Here’s a short thought from God’s word for you, dear servant of God.

Then Sarai, Abram’s wife, took Hagar her maid, the Egyptian,
and gave her to her husband Abram to be his wife,
after Abram had dwelt ten years in the land of Canaan.
(Genesis 16:3)

Waiting a Long Time

It had been more than ten years since God promised Abram and Sarai a son. By most accounts, ten years seems like a long time to wait for the promise of God.

Abram and Sarai were discouraged enough that they approached the problem of no children by leaving God out of the matter. It was as if they said, “With God out of the equation, how do we solve this?” This was wrong for many reasons.

– God is never out of the equation.
– Men and women of faith must walk in faith – not in unbelief.
– Men and women of faith must see things mindful of the realm of the spirit, not only mindful of the material world.

When we impatiently try to fulfill God’s promises in our own effort, it accomplishes nothing and may even prolong the time until the promise is fulfilled. It is much better to receive God’s help than to try and help Him with our own wisdom and acting out of unbelief.

If God has you in a waiting place right now, don’t lose heart and don’t despair. Step forward boldly in faith, refusing to take matters into your own hands. God will prove Himself worthy of all your trust.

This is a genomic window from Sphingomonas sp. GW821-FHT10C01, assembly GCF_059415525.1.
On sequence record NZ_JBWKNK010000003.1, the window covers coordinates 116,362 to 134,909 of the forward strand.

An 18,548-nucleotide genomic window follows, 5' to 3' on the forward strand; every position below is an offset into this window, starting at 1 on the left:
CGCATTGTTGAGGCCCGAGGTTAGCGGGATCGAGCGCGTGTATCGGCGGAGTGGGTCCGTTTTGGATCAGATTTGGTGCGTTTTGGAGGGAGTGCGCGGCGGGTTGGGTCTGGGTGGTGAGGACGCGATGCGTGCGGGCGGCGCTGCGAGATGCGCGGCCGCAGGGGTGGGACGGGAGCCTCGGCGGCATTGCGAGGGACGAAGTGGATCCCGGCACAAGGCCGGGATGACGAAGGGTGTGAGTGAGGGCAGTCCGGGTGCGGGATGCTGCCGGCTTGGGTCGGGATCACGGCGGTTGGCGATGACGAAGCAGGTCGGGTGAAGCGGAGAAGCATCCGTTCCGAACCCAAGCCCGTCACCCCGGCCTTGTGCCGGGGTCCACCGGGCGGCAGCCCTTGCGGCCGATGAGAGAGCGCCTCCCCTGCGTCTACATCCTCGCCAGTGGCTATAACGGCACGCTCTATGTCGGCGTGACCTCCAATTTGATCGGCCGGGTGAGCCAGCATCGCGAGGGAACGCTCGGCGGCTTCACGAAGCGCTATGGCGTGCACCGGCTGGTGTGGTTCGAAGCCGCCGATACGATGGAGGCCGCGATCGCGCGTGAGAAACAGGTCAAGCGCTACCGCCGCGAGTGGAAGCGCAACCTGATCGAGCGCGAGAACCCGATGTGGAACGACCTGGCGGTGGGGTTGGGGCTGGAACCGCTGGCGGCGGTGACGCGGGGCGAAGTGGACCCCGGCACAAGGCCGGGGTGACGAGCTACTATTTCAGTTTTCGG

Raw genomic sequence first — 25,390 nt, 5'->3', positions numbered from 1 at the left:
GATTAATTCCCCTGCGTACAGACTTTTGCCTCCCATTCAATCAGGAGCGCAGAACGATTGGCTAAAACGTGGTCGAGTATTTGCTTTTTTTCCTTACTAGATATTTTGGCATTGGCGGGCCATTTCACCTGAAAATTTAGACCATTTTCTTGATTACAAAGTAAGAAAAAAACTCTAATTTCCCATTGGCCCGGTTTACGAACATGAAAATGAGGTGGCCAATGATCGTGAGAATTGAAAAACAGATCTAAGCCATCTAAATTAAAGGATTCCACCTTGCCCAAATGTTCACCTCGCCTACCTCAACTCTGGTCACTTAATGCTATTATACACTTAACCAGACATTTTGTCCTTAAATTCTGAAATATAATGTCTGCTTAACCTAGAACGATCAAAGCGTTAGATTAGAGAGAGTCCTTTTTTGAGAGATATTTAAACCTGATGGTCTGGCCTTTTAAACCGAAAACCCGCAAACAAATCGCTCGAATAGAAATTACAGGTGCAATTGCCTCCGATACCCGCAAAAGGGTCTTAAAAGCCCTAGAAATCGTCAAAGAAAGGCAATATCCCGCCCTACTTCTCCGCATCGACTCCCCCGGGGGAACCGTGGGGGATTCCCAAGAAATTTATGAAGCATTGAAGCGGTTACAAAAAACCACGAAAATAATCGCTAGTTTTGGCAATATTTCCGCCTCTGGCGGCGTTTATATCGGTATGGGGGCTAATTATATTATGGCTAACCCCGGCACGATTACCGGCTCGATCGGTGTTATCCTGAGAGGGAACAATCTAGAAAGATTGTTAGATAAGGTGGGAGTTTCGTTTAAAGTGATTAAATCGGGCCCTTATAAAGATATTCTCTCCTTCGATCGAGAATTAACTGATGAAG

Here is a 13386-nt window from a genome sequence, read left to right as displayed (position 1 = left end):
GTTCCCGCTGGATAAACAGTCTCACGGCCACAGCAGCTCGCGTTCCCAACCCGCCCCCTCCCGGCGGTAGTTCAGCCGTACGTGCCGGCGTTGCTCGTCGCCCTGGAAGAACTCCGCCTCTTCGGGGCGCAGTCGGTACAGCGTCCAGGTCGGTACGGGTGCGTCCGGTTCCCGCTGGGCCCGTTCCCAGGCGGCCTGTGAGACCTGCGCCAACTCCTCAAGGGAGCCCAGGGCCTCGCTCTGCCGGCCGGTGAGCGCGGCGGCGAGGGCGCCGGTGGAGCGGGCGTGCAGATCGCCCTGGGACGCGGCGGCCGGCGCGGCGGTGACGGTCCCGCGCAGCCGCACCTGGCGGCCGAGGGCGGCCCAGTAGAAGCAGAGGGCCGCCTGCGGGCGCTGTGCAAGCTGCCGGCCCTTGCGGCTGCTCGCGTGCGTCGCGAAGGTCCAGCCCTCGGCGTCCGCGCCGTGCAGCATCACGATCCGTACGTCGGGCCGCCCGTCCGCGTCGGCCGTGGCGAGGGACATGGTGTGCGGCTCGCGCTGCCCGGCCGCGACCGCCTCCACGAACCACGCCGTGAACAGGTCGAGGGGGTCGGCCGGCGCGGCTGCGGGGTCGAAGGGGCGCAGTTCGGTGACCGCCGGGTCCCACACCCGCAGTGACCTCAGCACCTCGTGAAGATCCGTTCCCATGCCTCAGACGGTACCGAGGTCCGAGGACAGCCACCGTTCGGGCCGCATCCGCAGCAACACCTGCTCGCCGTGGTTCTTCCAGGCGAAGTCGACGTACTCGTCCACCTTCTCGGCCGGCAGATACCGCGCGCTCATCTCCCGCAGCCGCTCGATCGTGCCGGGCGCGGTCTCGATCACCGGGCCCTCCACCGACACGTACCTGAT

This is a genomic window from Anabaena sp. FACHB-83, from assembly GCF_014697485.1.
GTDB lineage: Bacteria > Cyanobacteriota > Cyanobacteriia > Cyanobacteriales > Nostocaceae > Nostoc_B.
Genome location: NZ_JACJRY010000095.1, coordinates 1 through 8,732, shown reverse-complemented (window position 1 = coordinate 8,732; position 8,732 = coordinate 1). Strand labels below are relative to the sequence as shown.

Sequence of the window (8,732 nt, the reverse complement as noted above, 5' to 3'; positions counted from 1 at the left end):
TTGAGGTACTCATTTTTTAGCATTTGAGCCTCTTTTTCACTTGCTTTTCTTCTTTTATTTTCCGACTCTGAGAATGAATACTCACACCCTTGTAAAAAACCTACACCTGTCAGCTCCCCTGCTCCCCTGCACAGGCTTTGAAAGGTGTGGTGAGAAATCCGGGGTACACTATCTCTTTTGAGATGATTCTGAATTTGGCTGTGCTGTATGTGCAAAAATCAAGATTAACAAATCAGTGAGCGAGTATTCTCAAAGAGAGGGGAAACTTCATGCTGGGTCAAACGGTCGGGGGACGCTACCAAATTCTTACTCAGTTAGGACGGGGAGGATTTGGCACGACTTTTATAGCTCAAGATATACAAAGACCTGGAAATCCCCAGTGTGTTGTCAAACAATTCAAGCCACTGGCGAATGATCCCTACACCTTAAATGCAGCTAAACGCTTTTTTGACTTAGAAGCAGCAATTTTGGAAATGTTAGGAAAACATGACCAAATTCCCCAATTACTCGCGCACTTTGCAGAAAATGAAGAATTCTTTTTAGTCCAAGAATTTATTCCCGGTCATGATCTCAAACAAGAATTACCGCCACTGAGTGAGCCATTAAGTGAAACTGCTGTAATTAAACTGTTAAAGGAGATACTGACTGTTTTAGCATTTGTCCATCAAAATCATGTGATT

Blessings to you in Jesus’ Name – David Guzik

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Pastor, Can You Help Us?

Dear Pastor, Preacher, or Bible Teacher –

Many of you have shared with me how much you’ve been helped by using the Enduring Word commentary in your preaching and teaching ministry, and I wanted to take a moment and share how grateful I am for your encouragement.

I am also excited to share with you that the Enduring Word team has now completed translations of my New Testament commentary in the Arabic and Chinese (Simplified) languages, and the entire Bible commentary in Spanish.

I recently read that 95% of the world’s Christian pastors have no formal Bible training. Our heart at Enduring Word is to provide these leaders with the Enduring Word Bible commentary for free wherever the Lord opens the doors, particularly with leaders of the underground church – and, we want to ask for your help.

Can you help us connect with your missionary and Christian leader friends who teach in these languages worldwide so we can share the commentaries with them in their native tongue?

We are open to file sharing in any format that will help get the commentaries out in these languages. Any contact with these pastors, Christian workers, and ministries will be with absolute discretion to protect their safety and well-being. Accordingly, please contact Deven Berryhill at Enduring Word per the contact information given below, who is overseeing the global implementation. 

Thank you once again for your fellow service in the Gospel. As the Apostle Paul said many years ago to his ministry friends and colleagues: 

This service that you perform is not only supplying the needs of the Lord’s people but is also overflowing in many expressions of thanks to God.  2 Corinthians 9:12

With gratitude and appreciation,

David

 

Here is Deven’s Contact Information:

Email: deven@enduringword.com

Mobile: +1 949-244-4407

Facebook: https://www.facebook.com/deven.berryhill

Instagram: @devenberryhill